Let Your Breakfast Eating Time Be Guided by Your True Hunger Signals
Did you know there is no conclusive evidence (as yet) that breakfast is the most important meal of the day despite what we tell our children.*
Breakfast has been linked to improved memory and concentration, lower risk of developing T2D, unnecessary weight gain and obesity as well as a myriad of other chronic diseases but confounding factors could be involved, so an unequivocal causal relationship with breakfast cannot be proven. For instance, it could be that breakfast eaters have a healthier approach to their overall eating pattern throughout the day hence the impact on chronic disease risk.
As a nutritionist, I believe that breakfast is important for restoring the macro / micro nutrients used overnight for growth and repair. Additionally, breakfast is needed to ensure your blood sugar levels remain balanced throughout the morning and you don’t make your life harder by having low blood sugar. It’s so unpleasant that out of control feeling you get with low blood sugar, where you want to maim innocent bystanders and will eat the closest high sugar (and usually high fat) food you can get your hands on. Poor decisions and moody outbursts occur under the influence of low blood sugar.
To this end, breakfast should be consumed when your body signals it is hungry, which for me is usually within 2-3 hours of waking but for you could be a shorter or longer period of time. It’s a very individual thing. The true hunger signal I tell my clients to become mindful of is their stomach is growling / grumbling a little bit and the feeling of a want to eat. These two things TOGETHER indicate a true hunger signal. If you have gotten to the stage where you have lost concentration, gotten irritable or are feeling faint then you are over-hungry and have left “breaking your fast” too long.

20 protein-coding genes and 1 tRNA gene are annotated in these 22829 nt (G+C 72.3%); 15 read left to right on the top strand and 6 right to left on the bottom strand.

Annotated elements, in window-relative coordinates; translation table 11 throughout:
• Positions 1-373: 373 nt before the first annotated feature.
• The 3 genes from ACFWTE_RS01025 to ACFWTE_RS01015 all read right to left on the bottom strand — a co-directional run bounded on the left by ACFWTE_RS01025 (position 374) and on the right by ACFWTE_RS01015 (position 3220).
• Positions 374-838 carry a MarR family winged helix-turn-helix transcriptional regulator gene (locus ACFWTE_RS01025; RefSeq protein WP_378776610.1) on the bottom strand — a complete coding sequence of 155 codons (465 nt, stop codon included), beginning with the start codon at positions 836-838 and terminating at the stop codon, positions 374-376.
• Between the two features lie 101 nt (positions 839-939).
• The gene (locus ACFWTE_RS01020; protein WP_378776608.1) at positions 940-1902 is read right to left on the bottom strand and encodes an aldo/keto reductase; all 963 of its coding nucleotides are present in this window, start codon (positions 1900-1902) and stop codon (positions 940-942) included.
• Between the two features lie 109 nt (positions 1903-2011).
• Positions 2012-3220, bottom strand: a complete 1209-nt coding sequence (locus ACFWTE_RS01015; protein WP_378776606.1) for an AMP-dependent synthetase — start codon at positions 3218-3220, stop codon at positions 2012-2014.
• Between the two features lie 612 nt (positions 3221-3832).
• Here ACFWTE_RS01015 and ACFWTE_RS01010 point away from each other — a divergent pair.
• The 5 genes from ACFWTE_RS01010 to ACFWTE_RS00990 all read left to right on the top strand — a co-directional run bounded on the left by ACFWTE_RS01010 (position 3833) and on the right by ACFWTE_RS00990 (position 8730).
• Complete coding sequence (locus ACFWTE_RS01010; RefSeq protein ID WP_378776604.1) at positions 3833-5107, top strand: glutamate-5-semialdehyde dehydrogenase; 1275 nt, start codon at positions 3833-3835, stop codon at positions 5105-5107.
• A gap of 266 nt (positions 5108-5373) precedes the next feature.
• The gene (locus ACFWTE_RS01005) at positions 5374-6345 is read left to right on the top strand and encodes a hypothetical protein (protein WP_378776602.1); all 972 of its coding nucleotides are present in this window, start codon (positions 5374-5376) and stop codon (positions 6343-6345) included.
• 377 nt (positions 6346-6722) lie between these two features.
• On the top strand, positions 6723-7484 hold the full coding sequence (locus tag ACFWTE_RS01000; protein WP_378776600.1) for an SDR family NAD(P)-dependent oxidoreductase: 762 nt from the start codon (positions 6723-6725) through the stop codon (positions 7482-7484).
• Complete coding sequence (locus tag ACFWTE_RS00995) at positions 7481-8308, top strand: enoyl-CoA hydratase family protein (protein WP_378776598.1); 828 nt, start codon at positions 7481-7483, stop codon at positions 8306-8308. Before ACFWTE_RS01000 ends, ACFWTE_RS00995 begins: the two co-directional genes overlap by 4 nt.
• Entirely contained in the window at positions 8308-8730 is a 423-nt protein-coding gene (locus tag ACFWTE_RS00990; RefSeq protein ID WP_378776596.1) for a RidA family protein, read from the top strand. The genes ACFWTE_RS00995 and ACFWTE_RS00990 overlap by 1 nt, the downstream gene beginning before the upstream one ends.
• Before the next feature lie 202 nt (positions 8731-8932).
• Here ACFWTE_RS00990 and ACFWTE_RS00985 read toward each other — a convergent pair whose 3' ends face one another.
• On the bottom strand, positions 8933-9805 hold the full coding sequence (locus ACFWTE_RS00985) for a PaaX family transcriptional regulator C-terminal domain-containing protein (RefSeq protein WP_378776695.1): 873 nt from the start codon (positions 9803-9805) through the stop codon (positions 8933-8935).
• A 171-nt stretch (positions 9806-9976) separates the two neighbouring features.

The breakfast that you have should be a balance of protein, healthy fats, carbohydrates and fibre to promote both satiety and provide your body with the nutrient mix it needs to perform well.
- Porridge with yoghurt, berries and a sprinkle of nuts and seeds
- Chia pudding with yoghurt and berries
- Multigrain sourdough (1 slice) with 1-2 eggs, spinach, tomato and avocado
Let me know how you go applying your true hunger signal to when you “break your fast” in the morning? Does it change when you eat?
*I advise parents to ensure children eat breakfast before school to refuel their energy stores because they don’t have full control of their eating schedule due to class and meal break timing. A child without breakfast is likely to lack concentration and behaviour control within 2-3 hours of waking.
This article was written by our Flex Body Nutritionist, Nereda Merrin. See our Nutrition Page to find out more.